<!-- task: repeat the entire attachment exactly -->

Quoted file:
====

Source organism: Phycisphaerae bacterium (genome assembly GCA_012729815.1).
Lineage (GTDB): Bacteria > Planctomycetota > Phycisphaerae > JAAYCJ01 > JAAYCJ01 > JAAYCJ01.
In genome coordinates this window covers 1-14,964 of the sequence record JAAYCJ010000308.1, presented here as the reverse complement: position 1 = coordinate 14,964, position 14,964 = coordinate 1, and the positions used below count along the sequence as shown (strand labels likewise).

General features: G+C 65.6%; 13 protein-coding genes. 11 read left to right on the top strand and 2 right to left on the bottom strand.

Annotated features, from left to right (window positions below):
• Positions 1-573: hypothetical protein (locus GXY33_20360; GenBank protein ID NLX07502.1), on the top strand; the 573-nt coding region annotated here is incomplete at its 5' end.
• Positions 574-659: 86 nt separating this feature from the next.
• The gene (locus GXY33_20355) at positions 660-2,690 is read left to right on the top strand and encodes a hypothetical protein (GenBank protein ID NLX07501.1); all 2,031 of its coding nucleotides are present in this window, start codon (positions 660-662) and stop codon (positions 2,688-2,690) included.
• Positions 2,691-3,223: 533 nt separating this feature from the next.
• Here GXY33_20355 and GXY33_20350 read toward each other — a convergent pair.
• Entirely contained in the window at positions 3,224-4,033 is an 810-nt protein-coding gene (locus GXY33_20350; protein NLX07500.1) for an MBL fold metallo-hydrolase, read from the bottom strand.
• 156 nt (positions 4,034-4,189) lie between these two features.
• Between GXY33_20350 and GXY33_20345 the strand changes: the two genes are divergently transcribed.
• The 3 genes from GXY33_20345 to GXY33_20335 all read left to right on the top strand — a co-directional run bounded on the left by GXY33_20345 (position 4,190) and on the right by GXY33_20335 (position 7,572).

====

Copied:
Source organism: Phycisphaerae bacterium (genome assembly GCA_012729815.1).
Lineage (GTDB): Bacteria > Planctomycetota > Phycisphaerae > JAAYCJ01 > JAAYCJ01 > JAAYCJ01.
In genome coordinates this window covers 1-14,964 of the sequence record JAAYCJ010000308.1, presented here as the reverse complement: position 1 = coordinate 14,964, position 14,964 = coordinate 1, and the positions used below count along the sequence as shown (strand labels likewise).

General features: G+C 65.6%; 13 protein-coding genes. 11 read left to right on the top strand and 2 right to left on the bottom strand.

Annotated features, from left to right (window positions below):
• Positions 1-573: hypothetical protein (locus GXY33_20360; GenBank protein ID NLX07502.1), on the top strand; the 573-nt coding region annotated here is incomplete at its 5' end.
• Positions 574-659: 86 nt separating this feature from the next.
• The gene (locus GXY33_20355) at positions 660-2,690 is read left to right on the top strand and encodes a hypothetical protein (GenBank protein ID NLX07501.1); all 2,031 of its coding nucleotides are present in this window, start codon (positions 660-662) and stop codon (positions 2,688-2,690) included.
• Positions 2,691-3,223: 533 nt separating this feature from the next.
• Here GXY33_20355 and GXY33_20350 read toward each other — a convergent pair.
• Entirely contained in the window at positions 3,224-4,033 is an 810-nt protein-coding gene (locus GXY33_20350; protein NLX07500.1) for an MBL fold metallo-hydrolase, read from the bottom strand.
• 156 nt (positions 4,034-4,189) lie between these two features.
• Between GXY33_20350 and GXY33_20345 the strand changes: the two genes are divergently transcribed.
• The 3 genes from GXY33_20345 to GXY33_20335 all read left to right on the top strand — a co-directional run bounded on the left by GXY33_20345 (position 4,190) and on the right by GXY33_20335 (position 7,572).